What was the light bulb moment that led to you setting up the business?
I had been working for Roger Saul, who had then just left Mulberry and he had set up something called Sharpham Park in Somerset. But it wasn’t working as I couldn’t fit it in around the children. Then my husband took me back to India where we had had our honeymoon. One night I was in one of the markets and discovered this wonderful European girl making the most beautiful dresses. I was so inspired by her I gave up my job, got on the next plane I could to Delhi and started sourcing fabrics and factories. I started off with a one man band literally – he had two sewing machines.
What was the secret to your success?
Our factory. Early on, we got a massive order from TKMaxx. They wanted to produce under our label and I found the factory I’ve been working with ever since. Everything is done underneath one roof, apart from the printing of the fabric. The owner of the factory has really invested into the machinery and I’ve gone into partnership with him. We now produce clothes for other brands such as OKA and Cefinn. The high quality of the workmanship has enabled me to do, for example, the detailing on this dress, the scallop front maxi dress – we did this dress in collaboration with Jess Diner (left) and it has been a huge success. It’s all panel printed which means every size is specifically printed so each dress takes 3 days to make.
Where did the name Seraphina come from?
We were originally called Bathsheba! Then we had an issue with somebody who was going to invest in us, who then went and trademarked the name Bathsheba behind our back. We had just had the collection made with all the new names and he then demanded we pay a huge amount of money to him to get the name. So that’s the first mistake I made, not trademarking the name before I started. I didn’t have the money and I wouldn’t have given it to him even if I had. So we came to an agreement that I could sell the collection for the next 6 months and then change the name to something similar. The funny thing is that nobody even noticed when we changed the name!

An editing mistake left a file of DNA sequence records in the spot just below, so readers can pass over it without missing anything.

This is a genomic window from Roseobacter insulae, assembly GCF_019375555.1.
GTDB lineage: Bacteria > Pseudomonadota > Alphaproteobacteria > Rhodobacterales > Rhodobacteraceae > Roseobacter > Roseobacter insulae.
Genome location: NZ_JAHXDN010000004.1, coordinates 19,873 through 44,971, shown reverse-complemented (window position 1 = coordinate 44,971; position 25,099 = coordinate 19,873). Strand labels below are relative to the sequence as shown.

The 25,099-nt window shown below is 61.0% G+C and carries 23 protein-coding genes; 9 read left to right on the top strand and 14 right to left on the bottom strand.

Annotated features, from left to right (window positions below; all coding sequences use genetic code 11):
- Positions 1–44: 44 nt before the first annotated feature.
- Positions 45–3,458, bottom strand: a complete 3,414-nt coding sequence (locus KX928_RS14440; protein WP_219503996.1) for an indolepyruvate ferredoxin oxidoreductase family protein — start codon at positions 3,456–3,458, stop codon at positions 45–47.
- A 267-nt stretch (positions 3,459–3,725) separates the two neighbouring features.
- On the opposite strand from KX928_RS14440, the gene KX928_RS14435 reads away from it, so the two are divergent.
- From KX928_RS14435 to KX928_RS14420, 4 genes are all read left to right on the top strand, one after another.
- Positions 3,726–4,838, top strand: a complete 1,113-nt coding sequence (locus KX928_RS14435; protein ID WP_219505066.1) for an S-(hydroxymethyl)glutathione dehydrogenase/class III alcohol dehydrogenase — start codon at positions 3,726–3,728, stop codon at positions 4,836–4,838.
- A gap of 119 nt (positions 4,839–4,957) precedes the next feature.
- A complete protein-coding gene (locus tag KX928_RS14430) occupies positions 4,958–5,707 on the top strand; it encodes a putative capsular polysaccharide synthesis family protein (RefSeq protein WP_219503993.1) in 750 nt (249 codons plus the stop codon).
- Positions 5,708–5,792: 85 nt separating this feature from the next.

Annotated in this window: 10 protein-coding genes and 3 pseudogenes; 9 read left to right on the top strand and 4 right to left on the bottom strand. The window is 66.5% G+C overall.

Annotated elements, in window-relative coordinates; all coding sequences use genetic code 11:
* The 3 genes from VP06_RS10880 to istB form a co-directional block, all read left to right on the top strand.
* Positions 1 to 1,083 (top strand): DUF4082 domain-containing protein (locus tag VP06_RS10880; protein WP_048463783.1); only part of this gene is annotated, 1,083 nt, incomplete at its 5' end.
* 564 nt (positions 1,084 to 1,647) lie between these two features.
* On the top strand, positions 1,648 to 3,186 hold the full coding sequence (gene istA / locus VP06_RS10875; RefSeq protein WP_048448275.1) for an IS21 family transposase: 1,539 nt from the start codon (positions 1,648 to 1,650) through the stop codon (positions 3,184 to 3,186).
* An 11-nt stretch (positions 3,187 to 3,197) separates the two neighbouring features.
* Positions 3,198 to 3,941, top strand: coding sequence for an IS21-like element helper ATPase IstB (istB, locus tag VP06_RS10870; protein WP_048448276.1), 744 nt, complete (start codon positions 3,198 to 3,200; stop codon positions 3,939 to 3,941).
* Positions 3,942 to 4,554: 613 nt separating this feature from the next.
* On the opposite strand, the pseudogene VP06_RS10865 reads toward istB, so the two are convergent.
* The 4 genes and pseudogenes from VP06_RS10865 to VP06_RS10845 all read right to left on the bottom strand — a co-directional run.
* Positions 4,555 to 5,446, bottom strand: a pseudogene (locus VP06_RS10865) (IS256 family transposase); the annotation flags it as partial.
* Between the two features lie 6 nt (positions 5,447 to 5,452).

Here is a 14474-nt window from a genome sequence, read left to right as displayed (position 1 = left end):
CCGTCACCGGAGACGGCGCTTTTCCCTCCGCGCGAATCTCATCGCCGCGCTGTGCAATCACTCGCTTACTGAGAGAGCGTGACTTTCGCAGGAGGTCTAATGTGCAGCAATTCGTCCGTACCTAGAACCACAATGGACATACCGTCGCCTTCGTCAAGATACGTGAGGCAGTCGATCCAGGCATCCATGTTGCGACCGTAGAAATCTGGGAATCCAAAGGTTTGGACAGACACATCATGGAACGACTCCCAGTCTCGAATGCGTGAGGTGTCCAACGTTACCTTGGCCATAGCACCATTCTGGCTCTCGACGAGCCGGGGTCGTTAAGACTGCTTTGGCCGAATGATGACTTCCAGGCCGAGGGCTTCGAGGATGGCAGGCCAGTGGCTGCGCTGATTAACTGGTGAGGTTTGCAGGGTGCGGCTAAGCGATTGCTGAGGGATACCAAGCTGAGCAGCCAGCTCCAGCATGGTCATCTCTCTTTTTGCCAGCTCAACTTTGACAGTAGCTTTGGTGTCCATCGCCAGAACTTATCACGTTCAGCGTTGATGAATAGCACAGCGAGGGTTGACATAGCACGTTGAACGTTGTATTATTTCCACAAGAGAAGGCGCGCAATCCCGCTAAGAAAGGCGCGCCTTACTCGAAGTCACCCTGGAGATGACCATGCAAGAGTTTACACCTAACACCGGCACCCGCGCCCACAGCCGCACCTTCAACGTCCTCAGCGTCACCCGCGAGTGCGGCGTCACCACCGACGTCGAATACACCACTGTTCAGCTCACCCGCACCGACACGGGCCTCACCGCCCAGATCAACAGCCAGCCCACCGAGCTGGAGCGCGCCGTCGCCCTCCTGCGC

Are you going to do more homeware?
We’ve started doing tablecloths and napkins. I very much want to get in cushions, quilts, lampshades and more. I want us to become a lifestyle brand. People come in and ask if they can buy the lampshades in the pop-up shop when they are actually my own! The Nina Campbell homeware collaboration we did before Christmas did hugely well. We will build further on what we’ve done but because of financing, we have to do it fairly slowly.
Is it a sustainable company?
As much as a small company can be. For example, for the homeware, we used some of the left over dress fabric to make the napkins. It’s a way of consuming the fabric without anything going to waste. The childrens’ line came out of realising that the Americans were asking for it and we had some overstock of material. Also in the factory in India, everything is done in one place. Some people will get the material cut in one place and then shipped to another to sew it together. I don’t do any of that. All the packaging is cardboard and the tissue paper is made from coffee cups. Wherever we can we try but we could, as always, do more.
Can you tell us about the winter collections coming up?
We’ve got some really delicious, jumbo velvet cords as well as the pin tuck cords we use every year (right, from last season). Two fantastic velvet party dresses too. We are having a little trunk show at Bonne Idea in Pimlico in November. We’ve also got the pop-up again on the King’s Road for 3 weeks in November.
Is it difficult balancing the creative and the financial side of the business?
I never thought I would be running my own business. It’s been a steep learning curve. My favourite part is working on the creative side and working with my team. I do love working in fashion though. I travelled to Sydney in my 20s and worked as a PA to the editor, June McCallum and that got me really interested in clothes. I would spend my entire month’s salary on something designer!
Who would you like see wearing Seraphina?
The Duchess of Cambridge. I think she has great style.
Who do you like to follow on Instagram?
Golly, I follow so many people!
I love Jessica Diner, Carole Bamford – I think she is hugely inspirational. She is a great supporter of small businesses and we were stocked at her shop in Gloucestershire last Christmas. I love the DailyDressEdit for inspiration and Willow Crossley (left).
What do you want to be doing in 5 years time?
I would love to hand Seraphina down to my daughter. Or if she isn’t interested, then sell the company. Although I’d love to be involved still in some way. Just maybe not doing the tax returns!
To receive a 15% discount at Seraphina London, please use the code SS22.